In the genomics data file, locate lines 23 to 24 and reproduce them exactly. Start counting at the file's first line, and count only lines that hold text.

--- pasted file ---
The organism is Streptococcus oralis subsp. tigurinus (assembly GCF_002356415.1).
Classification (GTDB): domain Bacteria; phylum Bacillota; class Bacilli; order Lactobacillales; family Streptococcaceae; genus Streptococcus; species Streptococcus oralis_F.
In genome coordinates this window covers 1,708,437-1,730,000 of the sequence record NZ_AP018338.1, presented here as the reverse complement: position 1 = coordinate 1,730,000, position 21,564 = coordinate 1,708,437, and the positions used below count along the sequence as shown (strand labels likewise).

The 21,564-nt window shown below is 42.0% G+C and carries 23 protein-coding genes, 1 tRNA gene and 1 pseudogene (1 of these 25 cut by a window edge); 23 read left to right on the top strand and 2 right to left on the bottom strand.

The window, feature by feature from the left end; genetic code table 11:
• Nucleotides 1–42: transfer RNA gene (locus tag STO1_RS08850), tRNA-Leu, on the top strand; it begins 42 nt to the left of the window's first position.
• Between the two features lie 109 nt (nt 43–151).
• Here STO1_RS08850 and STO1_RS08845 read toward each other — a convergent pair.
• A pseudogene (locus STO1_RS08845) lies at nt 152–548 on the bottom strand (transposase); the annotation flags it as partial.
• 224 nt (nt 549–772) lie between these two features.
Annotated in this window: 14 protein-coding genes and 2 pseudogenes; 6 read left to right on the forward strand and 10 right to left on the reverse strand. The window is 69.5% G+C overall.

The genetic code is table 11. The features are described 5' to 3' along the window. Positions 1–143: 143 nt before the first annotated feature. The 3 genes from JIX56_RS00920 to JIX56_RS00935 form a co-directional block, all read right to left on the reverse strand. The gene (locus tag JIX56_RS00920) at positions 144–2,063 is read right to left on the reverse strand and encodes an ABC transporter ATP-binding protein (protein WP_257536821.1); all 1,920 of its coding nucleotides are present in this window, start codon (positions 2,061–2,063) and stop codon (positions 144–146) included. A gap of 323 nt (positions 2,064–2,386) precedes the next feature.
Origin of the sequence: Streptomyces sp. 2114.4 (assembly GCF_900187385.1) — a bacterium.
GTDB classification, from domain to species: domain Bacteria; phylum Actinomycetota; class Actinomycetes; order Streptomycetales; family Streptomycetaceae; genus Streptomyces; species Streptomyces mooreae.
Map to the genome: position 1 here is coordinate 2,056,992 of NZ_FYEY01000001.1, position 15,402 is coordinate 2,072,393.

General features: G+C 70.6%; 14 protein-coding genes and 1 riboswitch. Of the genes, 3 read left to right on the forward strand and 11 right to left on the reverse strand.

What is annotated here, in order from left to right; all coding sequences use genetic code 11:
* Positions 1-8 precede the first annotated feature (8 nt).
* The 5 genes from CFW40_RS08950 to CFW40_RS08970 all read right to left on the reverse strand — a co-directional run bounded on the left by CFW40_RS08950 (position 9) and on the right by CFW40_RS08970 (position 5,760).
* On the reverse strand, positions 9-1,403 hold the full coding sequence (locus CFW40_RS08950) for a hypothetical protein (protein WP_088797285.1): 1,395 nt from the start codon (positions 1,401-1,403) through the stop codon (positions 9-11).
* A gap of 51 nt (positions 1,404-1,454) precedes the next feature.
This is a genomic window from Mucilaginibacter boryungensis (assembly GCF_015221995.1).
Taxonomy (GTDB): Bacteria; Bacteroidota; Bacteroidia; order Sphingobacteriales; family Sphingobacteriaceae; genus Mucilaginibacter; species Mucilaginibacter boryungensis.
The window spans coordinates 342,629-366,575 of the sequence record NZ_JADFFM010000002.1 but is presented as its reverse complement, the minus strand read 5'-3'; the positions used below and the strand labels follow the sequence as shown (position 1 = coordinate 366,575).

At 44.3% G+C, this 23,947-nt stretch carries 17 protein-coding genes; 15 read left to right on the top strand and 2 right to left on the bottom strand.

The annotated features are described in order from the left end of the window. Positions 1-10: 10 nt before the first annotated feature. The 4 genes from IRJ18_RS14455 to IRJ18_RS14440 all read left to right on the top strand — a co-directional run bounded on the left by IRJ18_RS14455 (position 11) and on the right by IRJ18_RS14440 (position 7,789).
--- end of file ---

Taxonomy (GTDB): Bacteria; Bacteroidota; Bacteroidia; order Sphingobacteriales; family Sphingobacteriaceae; genus Mucilaginibacter; species Mucilaginibacter boryungensis.
The window spans coordinates 342,629-366,575 of the sequence record NZ_JADFFM010000002.1 but is presented as its reverse complement, the minus strand read 5'-3'; the positions used below and the strand labels follow the sequence as shown (position 1 = coordinate 366,575).